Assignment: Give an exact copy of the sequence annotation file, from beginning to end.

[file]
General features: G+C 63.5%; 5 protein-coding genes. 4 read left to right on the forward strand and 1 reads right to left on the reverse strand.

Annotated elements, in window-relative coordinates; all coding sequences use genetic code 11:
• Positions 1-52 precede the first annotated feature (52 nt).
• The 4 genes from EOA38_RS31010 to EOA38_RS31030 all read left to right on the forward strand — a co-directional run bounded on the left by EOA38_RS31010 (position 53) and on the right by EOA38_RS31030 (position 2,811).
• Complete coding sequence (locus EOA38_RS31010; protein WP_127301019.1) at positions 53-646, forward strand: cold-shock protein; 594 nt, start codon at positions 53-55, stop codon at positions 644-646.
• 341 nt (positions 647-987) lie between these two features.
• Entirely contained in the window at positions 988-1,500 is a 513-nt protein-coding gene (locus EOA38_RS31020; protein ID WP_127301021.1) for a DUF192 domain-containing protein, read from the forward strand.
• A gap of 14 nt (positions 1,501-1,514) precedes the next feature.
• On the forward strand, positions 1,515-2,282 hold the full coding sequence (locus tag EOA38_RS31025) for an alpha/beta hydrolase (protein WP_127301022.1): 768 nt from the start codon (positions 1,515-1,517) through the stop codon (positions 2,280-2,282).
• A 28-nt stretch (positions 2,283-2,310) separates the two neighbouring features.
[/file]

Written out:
General features: G+C 63.5%; 5 protein-coding genes. 4 read left to right on the forward strand and 1 reads right to left on the reverse strand.

Annotated elements, in window-relative coordinates; all coding sequences use genetic code 11:
• Positions 1-52 precede the first annotated feature (52 nt).
• The 4 genes from EOA38_RS31010 to EOA38_RS31030 all read left to right on the forward strand — a co-directional run bounded on the left by EOA38_RS31010 (position 53) and on the right by EOA38_RS31030 (position 2,811).
• Complete coding sequence (locus EOA38_RS31010; protein WP_127301019.1) at positions 53-646, forward strand: cold-shock protein; 594 nt, start codon at positions 53-55, stop codon at positions 644-646.
• 341 nt (positions 647-987) lie between these two features.
• Entirely contained in the window at positions 988-1,500 is a 513-nt protein-coding gene (locus EOA38_RS31020; protein ID WP_127301021.1) for a DUF192 domain-containing protein, read from the forward strand.
• A gap of 14 nt (positions 1,501-1,514) precedes the next feature.
• On the forward strand, positions 1,515-2,282 hold the full coding sequence (locus tag EOA38_RS31025) for an alpha/beta hydrolase (protein WP_127301022.1): 768 nt from the start codon (positions 1,515-1,517) through the stop codon (positions 2,280-2,282).
• A 28-nt stretch (positions 2,283-2,310) separates the two neighbouring features.